What is Catfishing?  Is Catfishing Illegal?

What is Catfishing?:- People connect and build relationships—often with strangers—through social media sites, dating apps, message boards, chat services, and video games. However, what would happen if the person you've been in contact with wasn't who they claimed to be?

What would you think? If you fall for someone’s catfishing. In severe circumstances, someone may create a completely new identity in order to communicate with others online.

What is Catfishing?

The dishonest act of creating a false identity in order to deceive others is known as “catfishing.” Some use catfishing as a means of self-defense, dream fulfilment, or emotional control over others. Some employ social engineering attacks in conjunction with catfishing.

Typically, catfishers utilise stolen images and a fictitious persona to trick people. They go to great lengths to build a believable persona, and they frequently target weak people who are seeking love or connection.

Victims of catfishing occasionally suffer terrible outcomes. Becoming duped by someone you believed to be trustworthy can have a negative emotional impact that damages your reputation, cause financial losses, and cause mental health issues.

Is Catfishing Illegal?

The 2010 documentary “Catfish” contributed to the term’s rise in popularity. The journey of New York City photographer Nev Schulman, who travelled across the nation to meet “Megan,” a lady he had been corresponding with online, was documented in the film.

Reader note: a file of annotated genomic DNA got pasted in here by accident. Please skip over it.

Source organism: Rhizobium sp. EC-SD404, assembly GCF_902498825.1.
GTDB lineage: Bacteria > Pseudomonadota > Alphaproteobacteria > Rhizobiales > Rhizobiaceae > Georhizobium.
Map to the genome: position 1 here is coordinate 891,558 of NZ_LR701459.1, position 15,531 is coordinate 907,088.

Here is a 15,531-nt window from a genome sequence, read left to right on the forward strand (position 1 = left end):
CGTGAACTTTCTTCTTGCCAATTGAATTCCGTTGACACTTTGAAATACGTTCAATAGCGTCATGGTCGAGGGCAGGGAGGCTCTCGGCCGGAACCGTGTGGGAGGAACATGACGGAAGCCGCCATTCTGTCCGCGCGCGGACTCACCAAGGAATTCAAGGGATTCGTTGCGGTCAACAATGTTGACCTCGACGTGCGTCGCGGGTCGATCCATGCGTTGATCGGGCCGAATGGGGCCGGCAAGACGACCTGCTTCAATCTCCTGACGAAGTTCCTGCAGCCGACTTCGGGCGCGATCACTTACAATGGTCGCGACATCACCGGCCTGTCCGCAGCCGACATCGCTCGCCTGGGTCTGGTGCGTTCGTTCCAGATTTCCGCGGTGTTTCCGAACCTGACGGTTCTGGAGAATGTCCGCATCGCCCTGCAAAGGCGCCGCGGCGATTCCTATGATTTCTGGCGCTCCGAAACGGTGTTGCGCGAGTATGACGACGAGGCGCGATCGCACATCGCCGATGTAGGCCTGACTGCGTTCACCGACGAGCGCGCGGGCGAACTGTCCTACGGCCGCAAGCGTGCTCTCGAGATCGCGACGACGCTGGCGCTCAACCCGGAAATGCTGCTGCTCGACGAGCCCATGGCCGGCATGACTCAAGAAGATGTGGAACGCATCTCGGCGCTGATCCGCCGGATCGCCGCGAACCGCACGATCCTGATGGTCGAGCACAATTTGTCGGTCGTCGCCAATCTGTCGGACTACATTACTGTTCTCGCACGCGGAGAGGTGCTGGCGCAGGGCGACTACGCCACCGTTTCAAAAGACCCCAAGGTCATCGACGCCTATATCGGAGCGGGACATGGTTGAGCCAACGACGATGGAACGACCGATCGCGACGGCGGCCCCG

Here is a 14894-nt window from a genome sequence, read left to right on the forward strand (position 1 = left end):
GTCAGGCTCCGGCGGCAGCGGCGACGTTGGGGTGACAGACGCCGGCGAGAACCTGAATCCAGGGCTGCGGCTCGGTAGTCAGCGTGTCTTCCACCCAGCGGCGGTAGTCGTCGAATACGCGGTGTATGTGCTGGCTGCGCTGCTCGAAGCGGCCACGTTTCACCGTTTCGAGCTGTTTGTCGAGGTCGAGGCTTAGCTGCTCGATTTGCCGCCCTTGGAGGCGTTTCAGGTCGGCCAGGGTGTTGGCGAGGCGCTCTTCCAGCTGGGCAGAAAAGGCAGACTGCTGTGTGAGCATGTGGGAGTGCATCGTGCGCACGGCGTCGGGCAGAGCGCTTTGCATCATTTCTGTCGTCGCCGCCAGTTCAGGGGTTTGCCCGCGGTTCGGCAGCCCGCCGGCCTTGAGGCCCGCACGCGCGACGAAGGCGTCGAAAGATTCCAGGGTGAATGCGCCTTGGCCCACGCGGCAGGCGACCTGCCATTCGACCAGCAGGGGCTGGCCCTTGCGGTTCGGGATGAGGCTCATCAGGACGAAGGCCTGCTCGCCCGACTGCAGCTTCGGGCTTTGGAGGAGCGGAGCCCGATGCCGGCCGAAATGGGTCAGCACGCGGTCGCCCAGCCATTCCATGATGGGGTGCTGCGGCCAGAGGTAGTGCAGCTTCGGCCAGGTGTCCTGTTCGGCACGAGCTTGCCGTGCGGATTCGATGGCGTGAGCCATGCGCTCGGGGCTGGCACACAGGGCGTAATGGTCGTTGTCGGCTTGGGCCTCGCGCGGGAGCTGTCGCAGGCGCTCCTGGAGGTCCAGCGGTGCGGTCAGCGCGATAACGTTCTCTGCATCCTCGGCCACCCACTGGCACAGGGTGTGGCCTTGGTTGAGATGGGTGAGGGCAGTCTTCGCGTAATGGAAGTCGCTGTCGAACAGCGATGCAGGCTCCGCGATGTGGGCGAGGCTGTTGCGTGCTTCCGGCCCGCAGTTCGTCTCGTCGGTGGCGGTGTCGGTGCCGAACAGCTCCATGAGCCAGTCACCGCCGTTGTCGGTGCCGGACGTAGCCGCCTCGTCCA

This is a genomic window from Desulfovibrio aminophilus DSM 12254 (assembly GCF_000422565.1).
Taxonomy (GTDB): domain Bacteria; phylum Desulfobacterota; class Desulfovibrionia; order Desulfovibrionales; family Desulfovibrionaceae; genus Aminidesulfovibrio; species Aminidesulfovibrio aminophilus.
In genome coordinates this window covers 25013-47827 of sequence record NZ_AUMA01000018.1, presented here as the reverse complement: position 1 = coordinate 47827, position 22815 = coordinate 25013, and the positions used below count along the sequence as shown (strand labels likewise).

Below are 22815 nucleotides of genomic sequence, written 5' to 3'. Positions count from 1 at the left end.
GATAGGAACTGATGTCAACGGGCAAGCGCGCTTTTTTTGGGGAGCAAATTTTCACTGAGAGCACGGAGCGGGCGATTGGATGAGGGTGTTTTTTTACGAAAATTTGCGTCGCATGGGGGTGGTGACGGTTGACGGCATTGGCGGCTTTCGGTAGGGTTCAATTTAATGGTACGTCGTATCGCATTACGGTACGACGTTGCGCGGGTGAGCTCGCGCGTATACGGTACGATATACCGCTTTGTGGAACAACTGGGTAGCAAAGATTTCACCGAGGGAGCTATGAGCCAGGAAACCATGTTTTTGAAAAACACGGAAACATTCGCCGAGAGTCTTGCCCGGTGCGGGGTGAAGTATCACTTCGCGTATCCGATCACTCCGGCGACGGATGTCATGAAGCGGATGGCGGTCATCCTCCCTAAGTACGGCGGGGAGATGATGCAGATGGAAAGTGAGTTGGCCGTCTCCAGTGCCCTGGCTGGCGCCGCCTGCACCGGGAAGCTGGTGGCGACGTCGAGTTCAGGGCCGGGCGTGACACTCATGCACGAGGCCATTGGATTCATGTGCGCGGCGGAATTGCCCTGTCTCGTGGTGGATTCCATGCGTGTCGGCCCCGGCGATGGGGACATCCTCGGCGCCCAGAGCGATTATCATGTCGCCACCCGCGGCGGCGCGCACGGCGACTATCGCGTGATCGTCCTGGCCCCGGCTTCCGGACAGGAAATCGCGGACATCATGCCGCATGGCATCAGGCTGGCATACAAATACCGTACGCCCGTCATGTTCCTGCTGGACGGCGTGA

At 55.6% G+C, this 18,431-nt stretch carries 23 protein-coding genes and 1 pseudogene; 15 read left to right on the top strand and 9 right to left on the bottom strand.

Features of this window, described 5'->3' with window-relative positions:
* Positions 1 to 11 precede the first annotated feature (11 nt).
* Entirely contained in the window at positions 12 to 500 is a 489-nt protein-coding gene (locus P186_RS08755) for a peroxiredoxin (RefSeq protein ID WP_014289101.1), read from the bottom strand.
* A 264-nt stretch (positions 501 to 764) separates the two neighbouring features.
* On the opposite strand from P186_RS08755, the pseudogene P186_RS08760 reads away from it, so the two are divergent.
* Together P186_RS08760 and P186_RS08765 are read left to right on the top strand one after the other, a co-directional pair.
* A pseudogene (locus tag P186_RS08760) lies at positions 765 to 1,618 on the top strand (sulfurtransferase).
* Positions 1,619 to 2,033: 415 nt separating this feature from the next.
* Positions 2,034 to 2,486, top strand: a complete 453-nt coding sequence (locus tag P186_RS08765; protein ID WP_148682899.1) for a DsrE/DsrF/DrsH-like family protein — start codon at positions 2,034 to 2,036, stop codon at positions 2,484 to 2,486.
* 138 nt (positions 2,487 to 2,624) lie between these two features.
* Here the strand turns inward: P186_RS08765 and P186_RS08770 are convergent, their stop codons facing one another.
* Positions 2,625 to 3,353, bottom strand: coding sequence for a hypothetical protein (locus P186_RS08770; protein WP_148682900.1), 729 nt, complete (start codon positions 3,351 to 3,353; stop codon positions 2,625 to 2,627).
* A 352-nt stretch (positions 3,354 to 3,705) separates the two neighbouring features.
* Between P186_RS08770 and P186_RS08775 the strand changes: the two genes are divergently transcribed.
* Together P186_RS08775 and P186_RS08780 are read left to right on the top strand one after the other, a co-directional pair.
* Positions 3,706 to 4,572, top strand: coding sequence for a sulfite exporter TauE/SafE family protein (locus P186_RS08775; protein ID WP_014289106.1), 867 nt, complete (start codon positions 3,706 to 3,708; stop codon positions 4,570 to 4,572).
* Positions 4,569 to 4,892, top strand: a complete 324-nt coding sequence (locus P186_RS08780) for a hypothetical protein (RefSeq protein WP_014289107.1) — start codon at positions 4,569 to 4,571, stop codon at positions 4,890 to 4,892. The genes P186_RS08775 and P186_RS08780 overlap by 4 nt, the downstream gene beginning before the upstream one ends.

It’s not always against the law to catfish. Establishing a false online identity that differs from your real one is not illegal. On the other hand, catfishing may signal the start of illicit conduct.

For instance, using a false name to harass, stalk, con, or con someone else is known as catfishing, and it is prohibited in many places. Furthermore, it could be deemed identity theft by the law if a catfisher uses another person’s identity for personal benefit.

Which indicators point to catfishing?

Here are a few indicators that you are dealing with a Catfish: 

The relationship moves too quickly #1

The majority of stories you hear about catfishing describe how the scammer swiftly and powerfully seduces their intended victim. There’s a good risk you’re being catfished if someone seems to be moving your relationship along swiftly in the initial few exchanges without even getting to know you.  

They won’t come see you in person #2

If they repeatedly avoid meeting with you or if they offer an explanation for not doing so. Thus, this might be an indication of deception.

They would never want to confront you #3

These days, video chat is available on all messaging applications. Asking someone to participate in a live video chat with you on one of these apps is a surefire way to determine if they are a scammer. It’s probably a sign of a scam if they decline and insist on only speaking with you via texts and phone conversations, or if they keep putting out reasons when you ask to utilise the video chat feature.  

They inquire about you Personal Information #4

Some of the things you get asked by strangers you meet online, including where you live, work, and where you grew up, may seem innocent at first, but they could be a ruse by a scammer trying to obtain personal information about you. Run for the hills, for example, if someone you met online demands for your credit card number or exact address.

They asks you for Money #5